The District of Columbia was created by an Act of Congress in 1790, and
Washington was deeply involved in its creation, including the siting of the
White House. At this time, the future site of the capital was a swamp, and
Washington remained largely marshland well into the 19th century. The
capital was placed in the South, rather than in the major towns of the
North, as a compromise during the writing of the United States Constitution
in order to get Southern votes for important compromises.

Washington also selected West Point, New York, as the site for the United
States Military Academy.

Washington State in the Pacific Northwest of the U.S. is also named for him,
the only state named for a president.

Numerous ships of United States Navy have been named USS George Washington
in honor of the man, or USS Washington in honor of the state named in honor
of the man.

His image is on the one dollar bill and the quarter-dollar coin.

Places named for George Washington

   * Washington County, Alabama
   * Washington County, Florida
   * Washington County, Indiana
   * Washington County, Maryland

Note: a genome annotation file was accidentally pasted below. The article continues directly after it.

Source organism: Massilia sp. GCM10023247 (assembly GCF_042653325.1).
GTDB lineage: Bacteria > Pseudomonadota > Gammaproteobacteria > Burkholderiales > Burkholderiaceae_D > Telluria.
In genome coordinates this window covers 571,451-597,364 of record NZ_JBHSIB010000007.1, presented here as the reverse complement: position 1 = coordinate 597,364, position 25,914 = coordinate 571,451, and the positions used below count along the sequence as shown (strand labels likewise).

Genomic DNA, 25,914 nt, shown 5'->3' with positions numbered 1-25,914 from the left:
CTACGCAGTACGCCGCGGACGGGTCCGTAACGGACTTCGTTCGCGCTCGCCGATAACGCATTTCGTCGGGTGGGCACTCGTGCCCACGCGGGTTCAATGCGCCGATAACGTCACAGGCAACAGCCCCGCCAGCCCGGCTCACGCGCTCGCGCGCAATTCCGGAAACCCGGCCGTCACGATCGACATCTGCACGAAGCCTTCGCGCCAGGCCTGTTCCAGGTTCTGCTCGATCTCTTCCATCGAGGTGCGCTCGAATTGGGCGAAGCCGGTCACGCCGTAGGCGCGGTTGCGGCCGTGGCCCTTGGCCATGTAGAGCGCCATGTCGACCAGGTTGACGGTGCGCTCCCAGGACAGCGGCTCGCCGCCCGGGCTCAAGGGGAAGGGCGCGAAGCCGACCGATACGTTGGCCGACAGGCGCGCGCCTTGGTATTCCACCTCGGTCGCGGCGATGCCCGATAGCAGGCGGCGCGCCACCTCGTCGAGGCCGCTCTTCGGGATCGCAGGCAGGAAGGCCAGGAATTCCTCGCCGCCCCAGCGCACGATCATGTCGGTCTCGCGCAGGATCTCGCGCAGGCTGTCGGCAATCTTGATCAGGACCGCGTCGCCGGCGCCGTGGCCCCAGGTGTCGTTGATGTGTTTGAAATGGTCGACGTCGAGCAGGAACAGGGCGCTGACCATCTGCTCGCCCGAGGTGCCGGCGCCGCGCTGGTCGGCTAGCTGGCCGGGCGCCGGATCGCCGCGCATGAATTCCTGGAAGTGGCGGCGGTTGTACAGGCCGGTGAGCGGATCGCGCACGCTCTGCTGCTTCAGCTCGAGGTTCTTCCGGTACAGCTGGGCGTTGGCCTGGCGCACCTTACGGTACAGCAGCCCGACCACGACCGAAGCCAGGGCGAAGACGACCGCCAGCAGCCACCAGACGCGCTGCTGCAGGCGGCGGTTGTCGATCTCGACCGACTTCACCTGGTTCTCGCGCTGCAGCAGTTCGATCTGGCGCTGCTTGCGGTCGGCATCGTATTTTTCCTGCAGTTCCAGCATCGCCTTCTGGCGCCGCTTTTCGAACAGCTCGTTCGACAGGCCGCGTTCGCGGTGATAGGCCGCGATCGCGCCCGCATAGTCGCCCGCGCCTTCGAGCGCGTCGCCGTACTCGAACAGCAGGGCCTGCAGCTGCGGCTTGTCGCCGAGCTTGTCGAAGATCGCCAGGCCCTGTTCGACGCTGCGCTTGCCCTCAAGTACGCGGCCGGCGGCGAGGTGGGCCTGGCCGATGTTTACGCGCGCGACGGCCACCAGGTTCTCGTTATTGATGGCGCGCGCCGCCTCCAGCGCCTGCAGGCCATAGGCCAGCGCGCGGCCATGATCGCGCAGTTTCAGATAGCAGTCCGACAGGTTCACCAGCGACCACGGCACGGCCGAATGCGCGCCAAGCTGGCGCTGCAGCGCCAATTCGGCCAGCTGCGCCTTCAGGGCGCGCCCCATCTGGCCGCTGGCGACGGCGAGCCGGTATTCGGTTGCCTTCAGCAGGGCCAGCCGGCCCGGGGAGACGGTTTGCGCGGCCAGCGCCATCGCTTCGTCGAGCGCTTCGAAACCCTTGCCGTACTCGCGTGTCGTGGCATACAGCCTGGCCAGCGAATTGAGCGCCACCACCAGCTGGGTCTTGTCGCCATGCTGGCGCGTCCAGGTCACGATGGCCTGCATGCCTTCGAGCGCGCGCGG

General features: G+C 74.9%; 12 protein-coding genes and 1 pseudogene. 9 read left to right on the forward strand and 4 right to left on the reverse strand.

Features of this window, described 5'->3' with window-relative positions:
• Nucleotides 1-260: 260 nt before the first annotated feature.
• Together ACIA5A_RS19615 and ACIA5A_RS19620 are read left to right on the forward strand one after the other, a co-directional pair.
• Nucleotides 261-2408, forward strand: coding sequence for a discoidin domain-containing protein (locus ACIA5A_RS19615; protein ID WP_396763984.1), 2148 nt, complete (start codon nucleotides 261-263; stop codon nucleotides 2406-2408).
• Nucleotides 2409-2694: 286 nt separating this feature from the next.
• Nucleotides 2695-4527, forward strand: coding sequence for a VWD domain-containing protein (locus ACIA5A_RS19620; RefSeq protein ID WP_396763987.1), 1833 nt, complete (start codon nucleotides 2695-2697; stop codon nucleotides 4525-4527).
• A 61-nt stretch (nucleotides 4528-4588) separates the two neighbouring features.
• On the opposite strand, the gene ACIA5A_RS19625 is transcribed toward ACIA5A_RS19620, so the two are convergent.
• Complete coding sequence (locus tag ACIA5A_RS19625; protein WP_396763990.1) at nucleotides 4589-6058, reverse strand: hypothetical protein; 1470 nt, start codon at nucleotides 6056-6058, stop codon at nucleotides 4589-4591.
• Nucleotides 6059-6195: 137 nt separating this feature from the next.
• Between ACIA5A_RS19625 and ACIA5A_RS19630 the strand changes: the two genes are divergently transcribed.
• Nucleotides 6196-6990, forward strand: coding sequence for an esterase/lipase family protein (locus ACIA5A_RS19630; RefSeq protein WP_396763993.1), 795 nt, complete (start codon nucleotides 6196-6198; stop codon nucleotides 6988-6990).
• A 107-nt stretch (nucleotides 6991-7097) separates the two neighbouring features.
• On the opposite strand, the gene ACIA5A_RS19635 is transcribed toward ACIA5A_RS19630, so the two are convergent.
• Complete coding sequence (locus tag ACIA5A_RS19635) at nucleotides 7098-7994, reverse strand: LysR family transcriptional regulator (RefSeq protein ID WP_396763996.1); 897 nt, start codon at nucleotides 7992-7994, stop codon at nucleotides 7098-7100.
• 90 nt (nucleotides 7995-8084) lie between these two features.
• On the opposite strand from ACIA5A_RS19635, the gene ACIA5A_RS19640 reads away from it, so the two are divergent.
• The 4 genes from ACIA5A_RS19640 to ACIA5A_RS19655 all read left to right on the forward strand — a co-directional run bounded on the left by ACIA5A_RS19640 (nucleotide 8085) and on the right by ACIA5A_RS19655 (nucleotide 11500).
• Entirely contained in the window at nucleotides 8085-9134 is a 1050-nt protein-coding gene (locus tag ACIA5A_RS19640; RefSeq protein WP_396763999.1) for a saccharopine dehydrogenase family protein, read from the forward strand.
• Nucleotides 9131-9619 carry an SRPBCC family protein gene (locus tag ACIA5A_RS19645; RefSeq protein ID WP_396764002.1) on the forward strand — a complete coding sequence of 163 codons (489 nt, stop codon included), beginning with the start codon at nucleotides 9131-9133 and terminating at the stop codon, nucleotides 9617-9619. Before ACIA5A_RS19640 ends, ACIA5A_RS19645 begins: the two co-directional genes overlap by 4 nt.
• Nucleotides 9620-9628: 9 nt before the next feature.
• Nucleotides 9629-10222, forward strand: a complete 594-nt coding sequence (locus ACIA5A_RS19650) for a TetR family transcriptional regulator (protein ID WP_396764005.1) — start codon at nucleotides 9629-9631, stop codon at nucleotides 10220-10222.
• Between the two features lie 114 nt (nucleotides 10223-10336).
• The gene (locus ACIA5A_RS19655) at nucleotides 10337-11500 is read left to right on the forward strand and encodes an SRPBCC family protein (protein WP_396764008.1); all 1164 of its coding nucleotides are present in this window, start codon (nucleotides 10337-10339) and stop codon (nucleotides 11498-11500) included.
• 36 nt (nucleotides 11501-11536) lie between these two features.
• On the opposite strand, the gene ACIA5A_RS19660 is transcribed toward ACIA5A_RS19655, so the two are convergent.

* Washington County, New York
   * Washington County, Oregon
   * Washington County, Utah

Supreme Court appointments

   * John Jay - Chief Justice - 1789
   * John Rutledge - Chief Justice - 1795
   * Oliver Ellsworth - Chief Justice - 1796
   * James Wilson - 1789
   * John Rutledge - 1790
   * William Cushing - 1790
   * John Blair - 1790

   * James Iredell - 1790
   * Thomas Johnson - 1792
   * William Paterson - 1793
   * Samuel Chase - 1796

Related articles

   * U.S. presidential election, 1789
   * U.S. presidential election, 1792
   * Famous military commanders
   * George Washington's farewell address

In recent years, a number of anti-Semitic groups have promulgated forged
quotes from George Washington and other founding fathers of the USA, with
the intention of inciting anti-Semitism. This subject is discussed in
Neo-Nazi Theory (American founding fathers).